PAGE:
Timor Leste could face another election next year after the new government suffered a defeat in parliament on Tuesday.
Among the factors at play, according to observers, are the old rivalries between leaders of the resistance to the 24-year Indonesian occupation which ended in 1999.
Fifteen years after Timor Leste proclaimed independence in 2002 the old guard continues to play a major part in present day politics.
Prime Minister Mari Alkatiri's Fretilin party narrowly won the July 2017 legislative election but his minority government has been unable to pass a budget or programme for the coming term in the face of strong opposition from an alliance of parties led by the charismatic Xanana Gusmao and another former guerilla leader, Taur Matan Ruak.
The president of the Republic, Francisco "Lu Olo" Guterres, who has the power to call an election, is also a former guerilla fighter and Fretilin politician.
As well as influential, the old guard is fragmented.
The "Government of National Inclusion" which ruled in the previous term has fractured and, according to Timorese journalist Raimundos Oki, long-standing rivalries have come even more to the fore.
"That's why Mari Alkatiri is not able to set up the government because the current prime minister .. he was overseas for 24 years but Xanana and Taur Matan Ruak, they (were) in the bush, using guns and fighting against the Indonesians for 24 years."
Mr Alkatiri, also a member of the so-called Generation of '75, spent several decades living in exile in Mozambique during the struggle for independence.
Raimundos Oki said while resistance leaders employed the same clandestine tactics they used in the jungle, the Timorese have remained calm.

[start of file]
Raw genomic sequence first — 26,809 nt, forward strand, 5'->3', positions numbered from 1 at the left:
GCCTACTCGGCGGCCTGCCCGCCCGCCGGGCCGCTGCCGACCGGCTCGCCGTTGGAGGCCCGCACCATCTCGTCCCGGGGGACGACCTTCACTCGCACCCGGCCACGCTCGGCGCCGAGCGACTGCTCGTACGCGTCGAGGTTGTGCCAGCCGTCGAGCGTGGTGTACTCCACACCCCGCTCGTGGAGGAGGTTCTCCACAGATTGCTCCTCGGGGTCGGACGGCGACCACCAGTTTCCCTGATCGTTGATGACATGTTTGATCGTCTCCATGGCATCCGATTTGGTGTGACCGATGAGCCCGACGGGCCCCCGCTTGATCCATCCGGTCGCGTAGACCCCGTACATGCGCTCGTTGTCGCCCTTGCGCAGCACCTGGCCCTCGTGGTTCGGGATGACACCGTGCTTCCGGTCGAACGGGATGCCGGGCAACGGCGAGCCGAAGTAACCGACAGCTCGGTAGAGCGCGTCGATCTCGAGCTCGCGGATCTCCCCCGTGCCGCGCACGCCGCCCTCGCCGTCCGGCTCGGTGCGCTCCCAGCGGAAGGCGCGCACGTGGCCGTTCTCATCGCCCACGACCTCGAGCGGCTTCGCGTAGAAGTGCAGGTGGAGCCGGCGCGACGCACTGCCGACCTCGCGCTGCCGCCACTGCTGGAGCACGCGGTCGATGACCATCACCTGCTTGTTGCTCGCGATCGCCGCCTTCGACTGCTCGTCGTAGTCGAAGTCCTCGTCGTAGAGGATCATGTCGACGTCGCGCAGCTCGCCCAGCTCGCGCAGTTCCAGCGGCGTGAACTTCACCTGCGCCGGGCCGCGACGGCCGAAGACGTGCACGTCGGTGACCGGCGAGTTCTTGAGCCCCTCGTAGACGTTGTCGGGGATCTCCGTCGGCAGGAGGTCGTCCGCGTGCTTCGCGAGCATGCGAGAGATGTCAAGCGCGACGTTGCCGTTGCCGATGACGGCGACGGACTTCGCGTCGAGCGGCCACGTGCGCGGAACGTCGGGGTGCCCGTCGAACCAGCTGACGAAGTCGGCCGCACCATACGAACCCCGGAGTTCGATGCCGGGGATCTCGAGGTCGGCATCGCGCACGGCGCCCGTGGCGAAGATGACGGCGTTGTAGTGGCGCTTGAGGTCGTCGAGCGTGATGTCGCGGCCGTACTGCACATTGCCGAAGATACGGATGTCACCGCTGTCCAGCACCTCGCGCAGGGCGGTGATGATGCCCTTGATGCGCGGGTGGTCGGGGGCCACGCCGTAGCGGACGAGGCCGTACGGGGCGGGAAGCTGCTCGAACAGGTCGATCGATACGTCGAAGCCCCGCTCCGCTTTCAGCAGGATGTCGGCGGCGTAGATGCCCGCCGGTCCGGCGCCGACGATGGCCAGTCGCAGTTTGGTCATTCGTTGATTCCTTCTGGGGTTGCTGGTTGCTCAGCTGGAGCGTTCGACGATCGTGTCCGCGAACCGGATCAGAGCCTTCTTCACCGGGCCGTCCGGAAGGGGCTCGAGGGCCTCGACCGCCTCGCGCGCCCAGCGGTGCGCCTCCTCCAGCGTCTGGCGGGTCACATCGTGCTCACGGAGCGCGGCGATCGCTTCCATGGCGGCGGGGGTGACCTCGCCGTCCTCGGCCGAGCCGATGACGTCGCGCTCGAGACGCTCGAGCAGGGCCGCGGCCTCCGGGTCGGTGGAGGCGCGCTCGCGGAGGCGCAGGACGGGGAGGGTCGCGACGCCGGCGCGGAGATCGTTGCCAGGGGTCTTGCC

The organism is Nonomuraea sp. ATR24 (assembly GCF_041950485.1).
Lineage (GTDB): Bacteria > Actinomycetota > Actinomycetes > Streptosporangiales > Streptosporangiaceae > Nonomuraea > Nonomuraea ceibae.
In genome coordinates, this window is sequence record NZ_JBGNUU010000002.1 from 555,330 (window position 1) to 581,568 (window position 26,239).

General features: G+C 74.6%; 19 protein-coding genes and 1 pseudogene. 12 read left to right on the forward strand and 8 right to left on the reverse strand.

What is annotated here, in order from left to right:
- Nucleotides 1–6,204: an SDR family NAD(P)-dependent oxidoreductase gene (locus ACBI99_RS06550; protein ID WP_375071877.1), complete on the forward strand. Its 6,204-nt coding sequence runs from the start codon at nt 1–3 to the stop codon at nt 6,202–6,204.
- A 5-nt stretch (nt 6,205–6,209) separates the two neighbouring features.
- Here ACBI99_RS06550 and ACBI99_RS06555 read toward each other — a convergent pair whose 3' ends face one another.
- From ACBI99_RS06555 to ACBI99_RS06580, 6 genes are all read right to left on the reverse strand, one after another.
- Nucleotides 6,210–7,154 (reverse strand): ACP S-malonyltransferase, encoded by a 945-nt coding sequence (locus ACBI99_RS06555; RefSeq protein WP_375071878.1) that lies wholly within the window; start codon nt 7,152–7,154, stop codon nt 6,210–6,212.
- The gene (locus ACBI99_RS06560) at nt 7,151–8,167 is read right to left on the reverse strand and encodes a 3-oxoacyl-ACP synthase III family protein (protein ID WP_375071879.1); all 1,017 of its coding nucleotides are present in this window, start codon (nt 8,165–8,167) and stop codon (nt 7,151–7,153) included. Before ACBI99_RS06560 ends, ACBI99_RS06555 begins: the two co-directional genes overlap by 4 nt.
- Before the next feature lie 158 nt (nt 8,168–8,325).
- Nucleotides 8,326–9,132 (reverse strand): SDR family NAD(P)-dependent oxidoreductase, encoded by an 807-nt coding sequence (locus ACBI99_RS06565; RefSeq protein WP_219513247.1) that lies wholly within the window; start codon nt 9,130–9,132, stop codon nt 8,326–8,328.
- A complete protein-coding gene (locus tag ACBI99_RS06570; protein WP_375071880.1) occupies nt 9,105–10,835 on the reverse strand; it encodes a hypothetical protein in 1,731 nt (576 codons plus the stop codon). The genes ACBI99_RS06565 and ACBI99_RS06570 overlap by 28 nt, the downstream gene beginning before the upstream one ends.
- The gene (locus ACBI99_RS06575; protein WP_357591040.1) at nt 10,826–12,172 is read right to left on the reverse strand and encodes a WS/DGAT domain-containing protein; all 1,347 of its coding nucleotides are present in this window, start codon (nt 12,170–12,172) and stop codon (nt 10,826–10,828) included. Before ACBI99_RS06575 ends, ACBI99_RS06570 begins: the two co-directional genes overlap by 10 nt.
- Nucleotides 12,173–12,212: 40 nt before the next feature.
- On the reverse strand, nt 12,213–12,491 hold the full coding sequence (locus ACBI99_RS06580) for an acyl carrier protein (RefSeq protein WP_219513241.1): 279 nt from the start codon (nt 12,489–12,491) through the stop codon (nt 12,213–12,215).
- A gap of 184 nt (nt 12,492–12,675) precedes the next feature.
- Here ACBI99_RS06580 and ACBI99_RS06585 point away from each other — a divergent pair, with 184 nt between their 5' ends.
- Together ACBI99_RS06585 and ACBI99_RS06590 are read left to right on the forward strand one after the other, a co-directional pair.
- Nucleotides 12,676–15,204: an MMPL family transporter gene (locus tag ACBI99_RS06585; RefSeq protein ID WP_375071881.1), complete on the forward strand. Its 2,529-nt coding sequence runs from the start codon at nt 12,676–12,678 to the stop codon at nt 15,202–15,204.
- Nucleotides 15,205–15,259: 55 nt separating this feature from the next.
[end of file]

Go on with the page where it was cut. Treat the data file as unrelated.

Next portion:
"Politically, there is tension at the high level ... but the local people, they are very smart. They let the politicians fight one another, but importantly for us, we do not fight each other."
According to the chief whip in Taur Matan Ruak's PLP, Fidelis Magalhaes, the former fighters were abiding by the rules which was helping solidify Timore Leste's young democracy.
"They carry with them not only strong historical credentials, but they have been tested in the field and people know that they can trust the resistance leaders because they've proven themselves to the people," he said.
He said their camaraderie remained strong and it was good for the country.
"We cannot simply just ignore resistance leaders by saying that their presence is no longer useful for the country.
The younger politician, Fidelis Magalhaes, sees their presence in parliament as a great opportunity.
"This is one perhaps of few opportunities we have to engage them in politics, now, while they are still around and we are in no hurry to replace them or to substitute them but we see it as as an opportunity where we can learn and we can begin to show to the people that there are alternatives in the long-run and I think the leaders of Timor-Leste provide that space for us."
A researcher with the think tank La'o Humutuk, Juvinal Diaz, surmised that the old guard had five years to free Timorese from poverty before they risked falling from power.
"Some leaders were very revolutionary but today they are very pragmatic. Some people were very honest but today, because of the power they change ... to be opportunistic," said Mr Diaz.
Sally Round travelled to Timor-Leste as winner of the VSA Excellence in Journalism Award